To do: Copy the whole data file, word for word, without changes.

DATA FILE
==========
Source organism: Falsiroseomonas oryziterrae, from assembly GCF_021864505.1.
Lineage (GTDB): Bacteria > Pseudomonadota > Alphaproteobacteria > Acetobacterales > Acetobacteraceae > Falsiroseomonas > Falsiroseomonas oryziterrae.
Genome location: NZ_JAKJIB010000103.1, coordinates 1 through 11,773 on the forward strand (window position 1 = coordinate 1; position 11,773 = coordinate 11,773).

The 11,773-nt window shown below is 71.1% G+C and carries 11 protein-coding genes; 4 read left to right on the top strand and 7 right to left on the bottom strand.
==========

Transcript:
Source organism: Falsiroseomonas oryziterrae, from assembly GCF_021864505.1.
Lineage (GTDB): Bacteria > Pseudomonadota > Alphaproteobacteria > Acetobacterales > Acetobacteraceae > Falsiroseomonas > Falsiroseomonas oryziterrae.
Genome location: NZ_JAKJIB010000103.1, coordinates 1 through 11,773 on the forward strand (window position 1 = coordinate 1; position 11,773 = coordinate 11,773).

The 11,773-nt window shown below is 71.1% G+C and carries 11 protein-coding genes; 4 read left to right on the top strand and 7 right to left on the bottom strand.